Learning from the Germans
‘An ambitious and engrossing investigation of the moral legacies which stubbornly refuse to pass’ Brendan Simms
As the western world struggles with its legacies of racism and colonialism, what can we learn from the past in order to move forward?
Susan Neiman’s Learning from the Germans delivers an urgently needed perspective on how a country can come to terms with its historical wrongdoings. Neiman, who grew up as a white girl in the American South during the civil rights movement, is a Jewish woman who has spent much of her adult life in Berlin. In clear and gripping prose, she uses this unique perspective to combine philosophical reflection, personal history and conversations with both Americans and Germans who are grappling with the evils of their own national histories.
Through focusing on the particularities of those histories, she provides examples for other nations, whether they are facing resurgent nationalism, ongoing debates over reparations or controversies surrounding historical monuments and the contested memories they evoke. It is necessary reading for all those confronting their own troubled pasts.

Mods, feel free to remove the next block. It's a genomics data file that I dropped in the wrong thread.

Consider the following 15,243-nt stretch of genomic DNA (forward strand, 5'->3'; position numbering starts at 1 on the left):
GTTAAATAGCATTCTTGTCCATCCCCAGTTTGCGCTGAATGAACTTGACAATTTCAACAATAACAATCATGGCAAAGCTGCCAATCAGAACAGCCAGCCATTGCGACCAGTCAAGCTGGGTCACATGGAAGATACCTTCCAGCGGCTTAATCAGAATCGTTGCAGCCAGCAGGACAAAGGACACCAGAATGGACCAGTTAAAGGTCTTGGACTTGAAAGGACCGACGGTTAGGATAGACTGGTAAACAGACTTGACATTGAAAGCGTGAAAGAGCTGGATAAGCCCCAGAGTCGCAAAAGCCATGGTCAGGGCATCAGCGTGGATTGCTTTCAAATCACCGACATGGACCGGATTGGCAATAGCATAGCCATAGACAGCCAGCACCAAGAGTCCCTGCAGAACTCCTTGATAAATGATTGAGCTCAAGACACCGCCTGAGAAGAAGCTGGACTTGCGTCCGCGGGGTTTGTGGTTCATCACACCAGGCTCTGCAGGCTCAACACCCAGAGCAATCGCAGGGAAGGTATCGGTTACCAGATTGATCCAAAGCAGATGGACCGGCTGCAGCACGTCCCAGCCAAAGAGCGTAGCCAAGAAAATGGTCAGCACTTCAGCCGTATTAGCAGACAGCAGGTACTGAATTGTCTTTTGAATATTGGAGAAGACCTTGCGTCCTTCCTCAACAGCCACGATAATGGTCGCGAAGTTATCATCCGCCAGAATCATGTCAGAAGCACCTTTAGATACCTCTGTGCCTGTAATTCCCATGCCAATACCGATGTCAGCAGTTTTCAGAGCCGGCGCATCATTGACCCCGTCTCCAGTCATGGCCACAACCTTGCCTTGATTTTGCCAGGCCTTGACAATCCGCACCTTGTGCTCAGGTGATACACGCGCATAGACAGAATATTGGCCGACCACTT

Ambitious and detailed... ranges from the initial reluctance of German citizens to begin the process of truth and reconciliation to small-town Mississippi, and the shooting of nine African American American churchgoers in Charleston, South Carolina * The Guardian * Growing up in the American south during the civil rights era, and spending much of her adult life in and around Berlin as a Jewish woman, Neiman has a keen ear for discomforts and awkwardnesses and the tics of guilt and avoidance -- Anne McElvoy * The Observer * Susan Neiman relates hard truths from which others shrink. Her audacious work is a refreshing change from those, afraid to offend, who leave unsaid things that seem self-evident. * The Guardian *
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